Gift will advance breakthroughs in pancreatic cancer research
Editor’s Note: The following article was originally published on UCLA Newsroom.
“Agi Hirshberg’s 18-year commitment to finding a cure has placed UCLA at the forefront of cutting-edge research in pancreatic cancer,” said UCLA Chancellor Gene Block. “In recognition of her visionary support and a generous new $5-million gift, we are pleased to name the UCLA Agi Hirshberg Center for Pancreatic Diseases.”
Hirshberg established the Hirshberg Foundation for Pancreatic Cancer Research in 1997, in memory of her late husband, Ronald S. Hirshberg, who died of pancreatic cancer age 54. The innovative research inspired by the Foundation has changed the face of pancreatic cancer treatment. As the first beneficiary of the Foundation’s giving, UCLA established the Ronald S. Hirshberg Translational Pancreatic Cancer Research Laboratory in 1998 and the Ronald S. Hirshberg Chair in Translational Pancreatic Cancer Research in 2000.
Hirshberg’s most recent gift will fund seed grants as well as the center’s highest priority needs. The Hirshberg Foundation’s Seed Grant Program has helped propel pancreatic cancer research, serving as a springboard for multiple investigations at UCLA and other prestigious institutions and leading to additional investments from the National Institutes of Health and other organizations. Since the program’s inception in 2000, it has generated more than $65 million in additional support for research involving the molecular mechanisms of pancreatic cancer, early diagnosis, surgical and chemotherapeutic treatments, psychosocial approaches to disease management and prevention strategies.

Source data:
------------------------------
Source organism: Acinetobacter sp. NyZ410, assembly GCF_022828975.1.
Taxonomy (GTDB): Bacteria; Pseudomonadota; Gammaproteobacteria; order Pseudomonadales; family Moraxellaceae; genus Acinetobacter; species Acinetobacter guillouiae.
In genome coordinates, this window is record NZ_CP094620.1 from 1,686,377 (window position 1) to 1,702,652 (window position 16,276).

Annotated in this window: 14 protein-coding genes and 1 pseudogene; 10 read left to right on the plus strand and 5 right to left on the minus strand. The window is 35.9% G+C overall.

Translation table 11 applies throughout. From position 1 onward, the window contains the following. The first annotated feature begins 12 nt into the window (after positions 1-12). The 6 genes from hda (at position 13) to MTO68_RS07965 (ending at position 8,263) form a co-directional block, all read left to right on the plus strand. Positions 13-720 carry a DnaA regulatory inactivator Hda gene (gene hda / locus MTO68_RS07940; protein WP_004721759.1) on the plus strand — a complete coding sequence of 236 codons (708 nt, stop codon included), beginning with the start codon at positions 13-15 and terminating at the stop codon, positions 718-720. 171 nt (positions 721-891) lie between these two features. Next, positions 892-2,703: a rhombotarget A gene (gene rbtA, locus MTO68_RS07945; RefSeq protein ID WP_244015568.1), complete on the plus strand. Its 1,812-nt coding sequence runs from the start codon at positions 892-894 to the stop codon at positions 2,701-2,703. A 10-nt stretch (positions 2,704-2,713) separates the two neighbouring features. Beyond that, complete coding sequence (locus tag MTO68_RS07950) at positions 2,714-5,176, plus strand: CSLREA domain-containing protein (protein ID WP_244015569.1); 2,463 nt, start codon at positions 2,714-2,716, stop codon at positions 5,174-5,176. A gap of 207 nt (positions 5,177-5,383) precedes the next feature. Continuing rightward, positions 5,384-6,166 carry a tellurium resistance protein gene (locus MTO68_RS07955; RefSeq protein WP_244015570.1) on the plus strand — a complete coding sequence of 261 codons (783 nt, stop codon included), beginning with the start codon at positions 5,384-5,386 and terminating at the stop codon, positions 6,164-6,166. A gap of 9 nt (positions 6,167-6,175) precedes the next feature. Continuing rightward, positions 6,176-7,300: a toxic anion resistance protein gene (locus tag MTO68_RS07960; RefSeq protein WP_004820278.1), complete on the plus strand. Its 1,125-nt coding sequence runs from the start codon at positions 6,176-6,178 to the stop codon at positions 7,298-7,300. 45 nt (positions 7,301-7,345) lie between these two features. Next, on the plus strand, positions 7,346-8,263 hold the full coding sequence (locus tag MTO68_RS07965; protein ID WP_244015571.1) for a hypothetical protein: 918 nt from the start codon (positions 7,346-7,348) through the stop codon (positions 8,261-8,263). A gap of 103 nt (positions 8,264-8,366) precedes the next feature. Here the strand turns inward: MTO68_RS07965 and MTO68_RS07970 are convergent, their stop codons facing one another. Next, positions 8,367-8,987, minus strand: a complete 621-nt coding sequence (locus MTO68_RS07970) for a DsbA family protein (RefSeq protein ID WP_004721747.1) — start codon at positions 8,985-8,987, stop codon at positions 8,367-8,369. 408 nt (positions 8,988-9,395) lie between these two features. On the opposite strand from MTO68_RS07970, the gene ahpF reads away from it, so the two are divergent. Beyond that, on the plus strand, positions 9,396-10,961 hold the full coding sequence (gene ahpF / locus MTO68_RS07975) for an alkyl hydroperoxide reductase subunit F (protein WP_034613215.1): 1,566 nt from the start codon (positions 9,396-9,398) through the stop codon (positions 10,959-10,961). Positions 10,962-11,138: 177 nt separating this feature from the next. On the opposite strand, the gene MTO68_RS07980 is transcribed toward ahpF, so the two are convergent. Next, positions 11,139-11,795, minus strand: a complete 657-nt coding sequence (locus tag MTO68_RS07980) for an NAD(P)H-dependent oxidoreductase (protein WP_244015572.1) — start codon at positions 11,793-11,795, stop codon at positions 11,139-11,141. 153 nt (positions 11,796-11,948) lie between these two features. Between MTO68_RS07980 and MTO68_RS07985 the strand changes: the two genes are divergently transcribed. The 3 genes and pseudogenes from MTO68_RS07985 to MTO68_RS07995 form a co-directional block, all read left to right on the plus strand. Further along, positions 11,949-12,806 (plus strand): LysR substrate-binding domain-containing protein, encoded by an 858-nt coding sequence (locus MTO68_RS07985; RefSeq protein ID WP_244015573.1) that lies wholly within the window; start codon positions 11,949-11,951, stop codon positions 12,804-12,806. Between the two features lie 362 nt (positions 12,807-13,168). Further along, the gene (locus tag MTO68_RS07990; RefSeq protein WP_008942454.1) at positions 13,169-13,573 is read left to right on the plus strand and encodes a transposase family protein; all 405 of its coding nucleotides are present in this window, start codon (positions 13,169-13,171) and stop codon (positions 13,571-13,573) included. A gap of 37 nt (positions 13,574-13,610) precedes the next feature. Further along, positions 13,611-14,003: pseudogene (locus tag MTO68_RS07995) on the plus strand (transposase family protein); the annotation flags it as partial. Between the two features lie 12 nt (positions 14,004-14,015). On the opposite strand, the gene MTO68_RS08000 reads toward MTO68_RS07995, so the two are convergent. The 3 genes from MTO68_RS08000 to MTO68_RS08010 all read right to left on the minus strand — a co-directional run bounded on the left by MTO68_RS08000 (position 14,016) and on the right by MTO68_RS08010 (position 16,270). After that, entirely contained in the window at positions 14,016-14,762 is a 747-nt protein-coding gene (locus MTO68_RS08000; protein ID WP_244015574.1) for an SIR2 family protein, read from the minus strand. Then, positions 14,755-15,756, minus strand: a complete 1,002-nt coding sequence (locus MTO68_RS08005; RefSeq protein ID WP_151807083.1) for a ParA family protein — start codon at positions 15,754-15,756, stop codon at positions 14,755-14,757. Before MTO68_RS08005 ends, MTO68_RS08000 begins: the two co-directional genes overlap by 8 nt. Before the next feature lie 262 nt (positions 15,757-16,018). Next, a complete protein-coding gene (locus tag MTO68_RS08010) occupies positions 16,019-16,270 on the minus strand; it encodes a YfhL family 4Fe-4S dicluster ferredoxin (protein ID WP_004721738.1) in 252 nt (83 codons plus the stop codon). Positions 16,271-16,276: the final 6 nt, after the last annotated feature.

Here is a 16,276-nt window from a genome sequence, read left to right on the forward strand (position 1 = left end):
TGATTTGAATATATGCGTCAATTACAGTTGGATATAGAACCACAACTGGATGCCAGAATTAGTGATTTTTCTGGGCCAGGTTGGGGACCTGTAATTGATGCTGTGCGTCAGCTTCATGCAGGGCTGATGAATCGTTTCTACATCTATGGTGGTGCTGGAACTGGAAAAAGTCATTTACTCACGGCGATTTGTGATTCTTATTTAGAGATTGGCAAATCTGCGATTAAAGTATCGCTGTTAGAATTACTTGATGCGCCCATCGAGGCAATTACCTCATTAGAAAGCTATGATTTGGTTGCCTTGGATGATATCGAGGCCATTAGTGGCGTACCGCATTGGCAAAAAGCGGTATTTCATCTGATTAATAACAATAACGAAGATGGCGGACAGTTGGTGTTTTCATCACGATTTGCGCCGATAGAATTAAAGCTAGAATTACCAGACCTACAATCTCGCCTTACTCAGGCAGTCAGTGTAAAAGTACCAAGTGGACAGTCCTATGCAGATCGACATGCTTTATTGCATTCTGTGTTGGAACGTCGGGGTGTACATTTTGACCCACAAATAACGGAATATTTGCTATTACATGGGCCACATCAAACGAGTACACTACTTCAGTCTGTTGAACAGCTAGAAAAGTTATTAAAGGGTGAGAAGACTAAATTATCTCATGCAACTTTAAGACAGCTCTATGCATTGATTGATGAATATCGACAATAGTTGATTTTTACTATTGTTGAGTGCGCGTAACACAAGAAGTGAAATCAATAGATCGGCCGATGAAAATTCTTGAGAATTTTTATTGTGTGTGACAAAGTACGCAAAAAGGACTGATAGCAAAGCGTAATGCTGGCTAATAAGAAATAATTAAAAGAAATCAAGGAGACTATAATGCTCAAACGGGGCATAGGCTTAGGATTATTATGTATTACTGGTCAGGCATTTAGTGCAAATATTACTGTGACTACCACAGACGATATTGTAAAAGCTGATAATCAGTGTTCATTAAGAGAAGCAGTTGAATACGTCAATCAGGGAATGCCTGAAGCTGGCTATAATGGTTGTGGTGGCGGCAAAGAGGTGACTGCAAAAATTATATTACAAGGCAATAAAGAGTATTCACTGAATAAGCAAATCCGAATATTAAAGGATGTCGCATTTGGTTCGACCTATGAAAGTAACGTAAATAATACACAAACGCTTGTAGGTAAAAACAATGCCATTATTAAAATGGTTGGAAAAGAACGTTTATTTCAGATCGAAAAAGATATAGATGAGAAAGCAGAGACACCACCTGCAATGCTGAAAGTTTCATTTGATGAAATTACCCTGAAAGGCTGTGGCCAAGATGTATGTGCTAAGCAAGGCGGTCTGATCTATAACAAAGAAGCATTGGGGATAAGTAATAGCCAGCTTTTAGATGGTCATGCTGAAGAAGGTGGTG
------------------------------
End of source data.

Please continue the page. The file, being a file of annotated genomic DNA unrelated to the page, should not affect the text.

“Agi Hirshberg raised the visibility of this devastating disease and has been instrumental in advancing pancreatic cancer research, not only at UCLA but across the nation,” said Dr. Vay Liang Go, Director of the UCLA Center for Excellence in Pancreatic Diseases. “Her ongoing support of the multiple areas focused on pancreatic cancer at UCLA has led to pioneering investigations that have given many patients a chance to survive one of the most deadly forms of cancer.”
According to Dr. Howard Reber, distinguished professor of surgery emeritus, chief of gastrointestinal and pancreatic surgery, and director emeritus of the newly renamed center, “Agi Hirshberg has had a major role in the growth and development of one of the country’s busiest and most successful clinical programs for the multidisciplinary treatment of pancreatic cancer.